Reduced engine power is something you might see pop up on your instrument panel to warn you of an issue with your engine. But what does reduced engine power mean, and what should you do about it?
Reduced Engine Power signifies that the car has lost some power and isn’t performing as it should. Common cause include reduced flow of fuel and/or air to the engine, clogged catalytic converter, problem with the air intake, or a dirty mass airflow sensor.
Unfortunately, this warning message can indicate a number of problems with your engine. Some may be serious, while others are minor.
The good news is, you can continue to drive with reduced engine power. However, you may have problems accelerating or starting the car.
But keep in mind that your car went into fail-safe mode for a reason. And continuing to drive without getting the vehicle looked at right away could lead to costly repairs later down the road.
Truth is, the reduced engine warning light is meant to give you time to get your car to a mechanic before it breaks down. In any case, when this warning light is on – get your car to a mechanic as soon as possible.
While it’s worrisome when something like this happens to your car, understanding what this fail-safe is and why it occurs will help you figure out how best to deal with the issue.
Let’s dive into exactly what reduced power is, plus some tips for getting back on the road quickly.
What Exactly is Reduced Engine Power Warning?
The Reduced Engine Power warning is a fail-safe system implemented by General Motors. It’s purpose is to warn drivers that there’s something amiss with the vehicle.
As the name suggests, the message on the instrument cluster is notifying you that the engine power is reduced. Additionally, your check engine light may also be on.
Fact is, your engine is armed with an array of sensors that monitor conditions in the engine. When a system failure occurs, the powertrain control module (PCM) will put the vehicle in Reduced Power Mode.
In short, this fail-safe feature helps protect the car from further damage.
What Causes Reduced Power Light to Come on?
When the reduced engine power warning light illuminates, it may indicate a variety of issues. Low fuel level could be to blame, or you might have an overheating problem due to coolant temperatures.
Another possibility is a a faulty throttle actuator control system – common with GM vehicles. Or perhaps something as simple as a dirty mass air flow sensor.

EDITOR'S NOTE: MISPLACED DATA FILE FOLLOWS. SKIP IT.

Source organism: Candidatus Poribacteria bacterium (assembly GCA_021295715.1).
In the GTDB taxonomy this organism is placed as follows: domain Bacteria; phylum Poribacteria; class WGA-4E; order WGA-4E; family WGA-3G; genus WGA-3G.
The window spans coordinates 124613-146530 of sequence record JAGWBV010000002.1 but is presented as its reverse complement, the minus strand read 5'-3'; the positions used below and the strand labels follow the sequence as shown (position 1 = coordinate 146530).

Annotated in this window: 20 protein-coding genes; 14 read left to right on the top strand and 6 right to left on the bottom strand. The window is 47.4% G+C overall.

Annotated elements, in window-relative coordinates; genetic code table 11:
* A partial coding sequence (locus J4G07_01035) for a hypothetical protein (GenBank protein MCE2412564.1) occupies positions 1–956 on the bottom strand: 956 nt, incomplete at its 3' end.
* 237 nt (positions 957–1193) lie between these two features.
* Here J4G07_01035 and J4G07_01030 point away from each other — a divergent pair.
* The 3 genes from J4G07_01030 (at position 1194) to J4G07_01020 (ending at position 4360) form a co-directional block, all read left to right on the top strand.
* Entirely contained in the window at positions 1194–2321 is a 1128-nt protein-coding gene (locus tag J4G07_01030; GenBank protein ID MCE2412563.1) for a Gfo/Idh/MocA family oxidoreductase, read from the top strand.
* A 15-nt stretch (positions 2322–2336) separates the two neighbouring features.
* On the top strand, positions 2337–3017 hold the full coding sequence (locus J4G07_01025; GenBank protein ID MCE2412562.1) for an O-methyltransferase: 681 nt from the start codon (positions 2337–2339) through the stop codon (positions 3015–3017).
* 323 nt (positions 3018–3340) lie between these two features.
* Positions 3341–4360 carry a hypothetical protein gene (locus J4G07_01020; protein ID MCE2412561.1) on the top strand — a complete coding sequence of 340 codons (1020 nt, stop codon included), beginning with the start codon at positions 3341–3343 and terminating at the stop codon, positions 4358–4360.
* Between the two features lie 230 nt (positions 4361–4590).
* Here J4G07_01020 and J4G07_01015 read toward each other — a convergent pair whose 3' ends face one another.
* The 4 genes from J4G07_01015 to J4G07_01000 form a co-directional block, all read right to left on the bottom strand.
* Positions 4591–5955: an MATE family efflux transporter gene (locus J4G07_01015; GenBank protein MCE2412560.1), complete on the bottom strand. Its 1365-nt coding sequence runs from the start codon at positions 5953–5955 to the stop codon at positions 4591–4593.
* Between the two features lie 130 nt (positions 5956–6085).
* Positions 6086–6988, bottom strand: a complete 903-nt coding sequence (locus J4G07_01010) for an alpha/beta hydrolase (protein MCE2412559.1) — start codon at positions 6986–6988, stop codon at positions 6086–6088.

Generally, the cars sensors will detect a problem, then put the vehicle into low power mode. This protects the vehicle from further, more costly damage.
What Happens When Reduced Power Light is on?
Your ability to accelerate will be diminished, putting your car into what’s referred to as “limp mode.”
This mode is a fail safe to protect you from over stressing the engine after a system failure. Potentially causing further damage to the car, or even injury to yourself.
The underlying cause can be a major part failure, or just a minor glitch in the system.
For example, it could be a communication error between the numerous sensors and computers causing the issue.
Whatever the case, your first course of action should be to head to a safe parking spot and contact your mechanic.
They may walk you through the steps to conduct a diagnostic and provide further instructions from there.
Keep in mind, you can still drive in reduced power mode. But it’s best to get the car looked at as soon as possible.
Is it Safe to Drive with Reduced Engine Power?
In most cases it’s safe to drive only a short distance when the reduced power light is on. Because the vehicles computer has put the car into limp home mode to protect the engine.
As a result, the car will have less power when accelerating.
How to Reset a Reduced Engine Power Light
Turn off the car and wait 10 seconds. After 10 seconds, restart the car to see if the reduced engine power light is still illuminated.
If the warning light is no longer illuminated, it means a sensor could be going bad. However, if the light is still illumined, the problem could be mechanical related.
Reduced Engine Power Trouble Codes
Depending on the make and model of your vehicle, certain trouble codes can be stored in its digital brain — otherwise known as the electronic control module (ECM).
These trouble codes can include:
- P0120-P0124 – This code points to issues with the pedal position or throttle position, or the circuit.
- P1125 – These indicates a faulty system or component and may vary depending on the make and model of your vehicle.
- P1518 – This points to a faulty system or bad system component and may vary depending on the make and model of your car.
- P2111 – This code means that the throttle actuator control system is stuck open.
- P2135 – This indicates a problem with the accelerator pedal position (APP), the throttle position (TP) sensor or switch, or the A/B voltage correlation.
If your car has suddenly gone into the dreaded reduced power mode, find the closest local auto parts store. Ask them to run a scan of any error codes, it’s a free service.
Knowing which error code is causing the reduced power will help you determine if it’s safe to continue driving, or needing to call a tow truck.
Reduced Engine Power on your instrument cluster is the last thing you want to see, but rest assured that it’s a failsafe to protect you and your vehicle from harm.
If you see this message pop up, get to a local auto parts store for a quick scan. However, if the car sputters or fails to start, contact your mechanic or roadside assistance right away.
Last Updated on February 1, 2023